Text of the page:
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md/raid1: don't abort a resync on the first badblock.

If a resync of a RAID1 array with 2 devices finds a known bad block
one device it will neither read from, or write to, that device for
this block offset.
So there will be one read_target (The other device) and zero write
targets.
This condition causes md/raid1 to abort the resync assuming that it
has finished - without known bad blocks this would be true.

When there are no write targets because of the presence of bad blocks
we should only skip over the area covered by the bad block.
RAID10 already gets this right, raid1 doesn't.  Or didn't.

As this can cause a 'sync' to abort early and appear to have succeeded
it could lead to some data corruption, so it suitable for -stable.

Cc: stable@vger.kernel.org
Reported-by: Alexander Lyakas <alex.bolshoy@gmail.com>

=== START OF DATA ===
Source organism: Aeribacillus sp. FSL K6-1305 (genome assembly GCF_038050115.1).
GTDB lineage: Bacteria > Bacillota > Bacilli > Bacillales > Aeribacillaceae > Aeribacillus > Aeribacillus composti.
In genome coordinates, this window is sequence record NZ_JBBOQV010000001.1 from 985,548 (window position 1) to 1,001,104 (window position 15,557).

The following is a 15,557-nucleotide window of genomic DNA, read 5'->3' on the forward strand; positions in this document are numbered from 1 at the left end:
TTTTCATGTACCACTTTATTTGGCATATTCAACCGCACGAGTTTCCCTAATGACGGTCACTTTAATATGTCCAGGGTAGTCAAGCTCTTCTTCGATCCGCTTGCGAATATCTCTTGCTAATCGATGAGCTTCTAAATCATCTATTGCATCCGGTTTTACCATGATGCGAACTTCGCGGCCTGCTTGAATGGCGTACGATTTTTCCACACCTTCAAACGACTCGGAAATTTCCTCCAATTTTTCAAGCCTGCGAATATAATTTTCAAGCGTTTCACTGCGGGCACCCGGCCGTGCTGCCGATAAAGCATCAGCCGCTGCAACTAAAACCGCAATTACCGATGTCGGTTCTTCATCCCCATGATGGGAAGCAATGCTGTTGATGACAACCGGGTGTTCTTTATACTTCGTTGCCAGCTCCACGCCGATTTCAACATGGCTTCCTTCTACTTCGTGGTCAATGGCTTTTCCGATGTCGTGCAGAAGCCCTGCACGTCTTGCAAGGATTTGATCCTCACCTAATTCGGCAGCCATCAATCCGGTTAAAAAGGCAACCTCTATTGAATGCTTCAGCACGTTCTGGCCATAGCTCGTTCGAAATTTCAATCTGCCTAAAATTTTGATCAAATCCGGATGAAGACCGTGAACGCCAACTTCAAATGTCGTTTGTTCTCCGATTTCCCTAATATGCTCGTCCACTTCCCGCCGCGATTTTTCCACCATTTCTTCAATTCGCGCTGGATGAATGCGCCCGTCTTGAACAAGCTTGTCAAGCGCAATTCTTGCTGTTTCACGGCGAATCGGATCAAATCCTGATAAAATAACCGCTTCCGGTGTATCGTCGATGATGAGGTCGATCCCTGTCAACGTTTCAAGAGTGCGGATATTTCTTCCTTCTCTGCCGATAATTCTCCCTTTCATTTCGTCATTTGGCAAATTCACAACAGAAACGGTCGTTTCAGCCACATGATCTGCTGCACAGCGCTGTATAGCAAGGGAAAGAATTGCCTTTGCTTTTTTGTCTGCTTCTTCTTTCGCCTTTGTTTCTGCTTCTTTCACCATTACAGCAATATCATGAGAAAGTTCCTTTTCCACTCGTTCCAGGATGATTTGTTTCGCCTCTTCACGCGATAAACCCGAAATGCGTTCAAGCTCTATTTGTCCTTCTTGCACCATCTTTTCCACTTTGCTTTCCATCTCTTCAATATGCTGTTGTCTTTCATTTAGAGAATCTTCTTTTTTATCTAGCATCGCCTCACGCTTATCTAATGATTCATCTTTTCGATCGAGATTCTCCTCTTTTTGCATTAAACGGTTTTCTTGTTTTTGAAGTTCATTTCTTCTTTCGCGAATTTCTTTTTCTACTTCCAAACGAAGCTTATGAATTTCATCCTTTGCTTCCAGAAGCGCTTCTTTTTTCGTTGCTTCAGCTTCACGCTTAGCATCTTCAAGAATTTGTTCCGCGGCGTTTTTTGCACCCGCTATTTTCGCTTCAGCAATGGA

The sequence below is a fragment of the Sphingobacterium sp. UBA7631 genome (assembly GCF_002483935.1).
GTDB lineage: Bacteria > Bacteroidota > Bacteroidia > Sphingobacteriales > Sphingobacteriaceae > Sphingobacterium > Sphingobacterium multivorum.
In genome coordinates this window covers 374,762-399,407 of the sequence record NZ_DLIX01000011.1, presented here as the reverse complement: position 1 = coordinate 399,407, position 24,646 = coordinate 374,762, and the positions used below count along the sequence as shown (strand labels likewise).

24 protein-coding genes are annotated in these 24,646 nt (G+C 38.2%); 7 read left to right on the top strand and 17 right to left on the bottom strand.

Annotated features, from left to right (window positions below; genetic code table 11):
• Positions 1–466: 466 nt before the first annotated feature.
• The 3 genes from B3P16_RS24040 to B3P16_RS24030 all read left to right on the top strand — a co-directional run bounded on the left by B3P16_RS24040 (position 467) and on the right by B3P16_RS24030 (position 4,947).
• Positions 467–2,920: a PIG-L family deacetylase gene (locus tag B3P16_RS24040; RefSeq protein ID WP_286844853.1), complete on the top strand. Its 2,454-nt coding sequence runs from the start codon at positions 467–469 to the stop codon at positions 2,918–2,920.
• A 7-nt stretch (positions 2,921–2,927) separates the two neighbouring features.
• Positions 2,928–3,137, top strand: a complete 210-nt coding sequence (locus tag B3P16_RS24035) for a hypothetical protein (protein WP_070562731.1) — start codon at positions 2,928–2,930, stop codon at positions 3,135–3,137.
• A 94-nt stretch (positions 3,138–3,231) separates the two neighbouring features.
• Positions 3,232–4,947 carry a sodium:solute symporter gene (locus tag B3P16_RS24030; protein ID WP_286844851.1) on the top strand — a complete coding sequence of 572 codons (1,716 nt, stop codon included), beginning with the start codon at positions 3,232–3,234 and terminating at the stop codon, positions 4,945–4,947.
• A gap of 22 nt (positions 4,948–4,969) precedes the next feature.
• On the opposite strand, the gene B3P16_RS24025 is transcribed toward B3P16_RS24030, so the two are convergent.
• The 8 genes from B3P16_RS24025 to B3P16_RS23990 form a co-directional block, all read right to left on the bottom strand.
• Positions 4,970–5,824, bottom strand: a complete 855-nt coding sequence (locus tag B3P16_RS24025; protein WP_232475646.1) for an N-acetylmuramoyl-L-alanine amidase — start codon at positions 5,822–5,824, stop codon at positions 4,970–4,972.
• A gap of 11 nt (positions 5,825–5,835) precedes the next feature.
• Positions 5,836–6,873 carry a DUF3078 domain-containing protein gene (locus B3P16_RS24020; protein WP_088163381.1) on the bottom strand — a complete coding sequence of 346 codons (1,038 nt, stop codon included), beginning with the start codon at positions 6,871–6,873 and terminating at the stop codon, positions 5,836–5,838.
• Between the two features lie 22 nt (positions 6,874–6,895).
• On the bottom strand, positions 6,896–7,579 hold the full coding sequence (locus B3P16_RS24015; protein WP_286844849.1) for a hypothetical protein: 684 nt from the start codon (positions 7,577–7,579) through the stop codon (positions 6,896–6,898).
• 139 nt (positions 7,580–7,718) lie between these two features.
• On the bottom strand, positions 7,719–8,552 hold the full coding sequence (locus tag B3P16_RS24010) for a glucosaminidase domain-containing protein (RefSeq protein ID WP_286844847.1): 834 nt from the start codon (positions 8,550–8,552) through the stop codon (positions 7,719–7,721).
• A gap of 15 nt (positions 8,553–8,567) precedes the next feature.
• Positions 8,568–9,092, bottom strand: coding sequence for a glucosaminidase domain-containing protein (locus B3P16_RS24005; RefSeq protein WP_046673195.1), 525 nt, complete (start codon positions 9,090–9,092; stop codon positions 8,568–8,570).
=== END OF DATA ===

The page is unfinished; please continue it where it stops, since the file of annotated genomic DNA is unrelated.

Signed-off-by: NeilBrown <neilb@suse.de>
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commit b7219ccb33aa0df9949a60c68b5e9f712615e56f 1 parent 90cf195
NeilBrown authored July 31, 2012

Showing 1 changed file with 4 additions and 1 deletion. Show diff stats Hide diff stats

  1. 5  drivers/md/raid1.c
5  drivers/md/raid1.c
@@ -2502,7 +2502,10 @@ static sector_t sync_request(struct mddev *mddev, sector_t sector_nr, int *skipp
2502 2502
 		/* There is nowhere to write, so all non-sync
2503 2503
 		 * drives must be failed - so we are finished
2504 2504
 		 */
2505  
-		sector_t rv = max_sector - sector_nr;
  2505
+		sector_t rv;
  2506
+		if (min_bad > 0)
  2507
+			max_sector = sector_nr + min_bad;
  2508
+		rv = max_sector - sector_nr;
2506 2509
 		*skipped = 1;
2507 2510
 		put_buf(r1_bio);
2508 2511
 		return rv;

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